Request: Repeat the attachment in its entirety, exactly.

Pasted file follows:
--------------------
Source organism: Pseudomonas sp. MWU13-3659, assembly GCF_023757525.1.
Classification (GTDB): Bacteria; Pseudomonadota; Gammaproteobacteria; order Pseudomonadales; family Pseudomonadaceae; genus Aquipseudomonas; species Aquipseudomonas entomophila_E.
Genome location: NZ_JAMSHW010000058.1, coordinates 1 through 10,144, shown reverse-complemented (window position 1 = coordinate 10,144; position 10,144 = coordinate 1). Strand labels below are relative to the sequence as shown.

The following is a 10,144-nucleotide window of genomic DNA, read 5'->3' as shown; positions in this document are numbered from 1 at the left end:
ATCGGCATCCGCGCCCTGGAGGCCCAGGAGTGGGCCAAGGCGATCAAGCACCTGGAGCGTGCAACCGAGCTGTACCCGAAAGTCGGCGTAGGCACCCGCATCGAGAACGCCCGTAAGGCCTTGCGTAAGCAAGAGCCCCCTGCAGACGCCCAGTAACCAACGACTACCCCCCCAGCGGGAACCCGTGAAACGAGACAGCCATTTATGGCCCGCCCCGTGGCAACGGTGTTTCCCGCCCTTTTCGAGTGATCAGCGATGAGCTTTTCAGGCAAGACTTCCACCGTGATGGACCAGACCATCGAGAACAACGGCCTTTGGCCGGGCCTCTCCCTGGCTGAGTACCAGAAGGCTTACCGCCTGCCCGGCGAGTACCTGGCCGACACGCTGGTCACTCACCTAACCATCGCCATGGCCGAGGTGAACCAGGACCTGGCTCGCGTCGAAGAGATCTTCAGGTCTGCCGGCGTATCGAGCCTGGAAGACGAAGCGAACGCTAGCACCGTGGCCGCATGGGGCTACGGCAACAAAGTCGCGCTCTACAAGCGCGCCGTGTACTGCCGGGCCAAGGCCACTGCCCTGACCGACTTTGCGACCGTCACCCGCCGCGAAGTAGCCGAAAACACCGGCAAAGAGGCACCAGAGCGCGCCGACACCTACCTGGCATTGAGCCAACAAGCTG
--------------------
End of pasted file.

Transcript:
Source organism: Pseudomonas sp. MWU13-3659, assembly GCF_023757525.1.
Classification (GTDB): Bacteria; Pseudomonadota; Gammaproteobacteria; order Pseudomonadales; family Pseudomonadaceae; genus Aquipseudomonas; species Aquipseudomonas entomophila_E.
Genome location: NZ_JAMSHW010000058.1, coordinates 1 through 10,144, shown reverse-complemented (window position 1 = coordinate 10,144; position 10,144 = coordinate 1). Strand labels below are relative to the sequence as shown.

The following is a 10,144-nucleotide window of genomic DNA, read 5'->3' as shown; positions in this document are numbered from 1 at the left end:
ATCGGCATCCGCGCCCTGGAGGCCCAGGAGTGGGCCAAGGCGATCAAGCACCTGGAGCGTGCAACCGAGCTGTACCCGAAAGTCGGCGTAGGCACCCGCATCGAGAACGCCCGTAAGGCCTTGCGTAAGCAAGAGCCCCCTGCAGACGCCCAGTAACCAACGACTACCCCCCCAGCGGGAACCCGTGAAACGAGACAGCCATTTATGGCCCGCCCCGTGGCAACGGTGTTTCCCGCCCTTTTCGAGTGATCAGCGATGAGCTTTTCAGGCAAGACTTCCACCGTGATGGACCAGACCATCGAGAACAACGGCCTTTGGCCGGGCCTCTCCCTGGCTGAGTACCAGAAGGCTTACCGCCTGCCCGGCGAGTACCTGGCCGACACGCTGGTCACTCACCTAACCATCGCCATGGCCGAGGTGAACCAGGACCTGGCTCGCGTCGAAGAGATCTTCAGGTCTGCCGGCGTATCGAGCCTGGAAGACGAAGCGAACGCTAGCACCGTGGCCGCATGGGGCTACGGCAACAAAGTCGCGCTCTACAAGCGCGCCGTGTACTGCCGGGCCAAGGCCACTGCCCTGACCGACTTTGCGACCGTCACCCGCCGCGAAGTAGCCGAAAACACCGGCAAAGAGGCACCAGAGCGCGCCGACACCTACCTGGCATTGAGCCAACAAGCTG